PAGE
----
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White House report highlights barriers to voting for tribal members

Associated Press | Cayla Nimmo, file
Mildred James of Sanders, Arizona, shows off her "I Voted" sticker as she waits for results of the Navajo Nation presidential primary election to be revealed in Window Rock, Ariz., in 2018.

The White House Thursday released a report highlighting several barriers to voting among tribal communities in the U.S. It says many of the persistent roadblocks have deep historical roots.

The report from the Interagency Steering Group on Native American Voting Rights says language barriers, access to voting information and the remoteness of many reservations are some of the main impediments faced by tribal members. The group also highlights ID requirements and discriminatory redistricting that deter some Indigenous voters from going to the polls.

In addition, the report points out that the COVID-19 pandemic made it more difficult to vote in person, and limited postal delivery to many Native communities makes voting by mail more difficult.

Navajo Nation leaders were among those consulted for the report and President Jonathan Nez says federal legislation is needed.

"The Native American Voting Rights Act needs to be approved and making sure that the first citizens of this country, of this state, are protected in voting," says Nez.

The report proposes several ways to boost voter access including the passage of the John Lewis Voting Rights Advancement Act, which includes the provisions for Indigenous voters, and for the U.S. Postal Service to add routes and other services on tribal lands to increase voting by mail.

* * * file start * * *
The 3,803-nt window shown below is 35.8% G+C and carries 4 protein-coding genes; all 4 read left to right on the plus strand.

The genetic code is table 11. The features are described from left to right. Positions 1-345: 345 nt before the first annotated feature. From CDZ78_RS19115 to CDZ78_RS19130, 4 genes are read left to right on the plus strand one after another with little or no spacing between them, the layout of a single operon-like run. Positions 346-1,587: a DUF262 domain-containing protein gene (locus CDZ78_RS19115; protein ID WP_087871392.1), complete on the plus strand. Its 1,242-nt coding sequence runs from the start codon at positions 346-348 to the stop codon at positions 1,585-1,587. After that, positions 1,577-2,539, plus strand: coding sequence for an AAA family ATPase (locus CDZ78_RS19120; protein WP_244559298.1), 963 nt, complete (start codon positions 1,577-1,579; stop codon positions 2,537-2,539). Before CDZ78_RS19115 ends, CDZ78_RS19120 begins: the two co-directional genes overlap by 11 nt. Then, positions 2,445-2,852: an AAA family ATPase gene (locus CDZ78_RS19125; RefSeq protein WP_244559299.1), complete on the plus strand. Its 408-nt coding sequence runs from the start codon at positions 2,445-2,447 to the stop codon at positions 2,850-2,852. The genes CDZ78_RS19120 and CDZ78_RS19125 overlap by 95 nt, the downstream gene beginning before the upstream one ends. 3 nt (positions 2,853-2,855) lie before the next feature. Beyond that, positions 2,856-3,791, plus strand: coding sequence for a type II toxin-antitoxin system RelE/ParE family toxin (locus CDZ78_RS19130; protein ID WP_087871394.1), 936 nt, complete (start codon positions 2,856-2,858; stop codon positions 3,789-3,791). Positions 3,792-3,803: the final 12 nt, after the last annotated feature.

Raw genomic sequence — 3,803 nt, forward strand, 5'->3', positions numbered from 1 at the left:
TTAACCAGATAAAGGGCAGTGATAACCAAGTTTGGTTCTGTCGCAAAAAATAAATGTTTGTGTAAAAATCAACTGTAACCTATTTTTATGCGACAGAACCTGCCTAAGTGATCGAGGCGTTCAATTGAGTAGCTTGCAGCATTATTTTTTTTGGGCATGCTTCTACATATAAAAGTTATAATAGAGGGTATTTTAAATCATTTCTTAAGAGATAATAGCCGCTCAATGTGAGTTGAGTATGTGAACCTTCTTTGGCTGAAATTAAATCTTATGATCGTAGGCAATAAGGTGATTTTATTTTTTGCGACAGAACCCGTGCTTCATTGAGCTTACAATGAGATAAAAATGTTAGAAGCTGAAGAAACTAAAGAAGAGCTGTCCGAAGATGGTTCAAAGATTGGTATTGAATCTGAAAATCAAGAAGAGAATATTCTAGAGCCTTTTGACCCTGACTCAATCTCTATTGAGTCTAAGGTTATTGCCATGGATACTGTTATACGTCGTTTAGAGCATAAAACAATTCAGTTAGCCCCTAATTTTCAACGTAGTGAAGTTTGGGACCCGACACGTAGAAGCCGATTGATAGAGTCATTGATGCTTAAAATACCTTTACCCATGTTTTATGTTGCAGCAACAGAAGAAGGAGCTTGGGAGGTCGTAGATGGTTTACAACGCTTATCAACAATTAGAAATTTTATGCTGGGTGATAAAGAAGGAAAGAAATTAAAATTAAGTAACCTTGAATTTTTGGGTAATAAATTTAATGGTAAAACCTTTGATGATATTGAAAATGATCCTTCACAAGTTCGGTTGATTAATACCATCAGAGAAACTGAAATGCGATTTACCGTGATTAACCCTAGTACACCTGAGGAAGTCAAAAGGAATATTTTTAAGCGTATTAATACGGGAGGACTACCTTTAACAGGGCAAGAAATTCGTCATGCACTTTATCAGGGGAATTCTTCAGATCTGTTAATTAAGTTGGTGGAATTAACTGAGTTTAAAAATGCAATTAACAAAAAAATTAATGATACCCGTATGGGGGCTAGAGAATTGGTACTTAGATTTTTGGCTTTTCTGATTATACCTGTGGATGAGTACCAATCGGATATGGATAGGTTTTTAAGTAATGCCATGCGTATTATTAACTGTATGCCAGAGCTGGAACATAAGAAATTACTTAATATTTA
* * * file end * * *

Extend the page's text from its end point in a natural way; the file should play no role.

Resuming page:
It comes as many Republican-controlled state Legislatures across the country, including in Arizona, have introduced bills critics say would curtail voting access to lower-income people and communities of color.

Ryan Heinsius was named interim news director and managing editor in January 2024. He joined KNAU's newsroom as an executive producer in 2013. He covers a broad range of stories from local, state and tribal politics to education, economy, energy and public lands issues, and frequently interviews internationally known and regional musicians. Ryan is an Edward R. Murrow Award winner and a Public Media Journalists Association Award winner, and a frequent contributor to NPR's Morning Edition, All Things Considered and national newscast.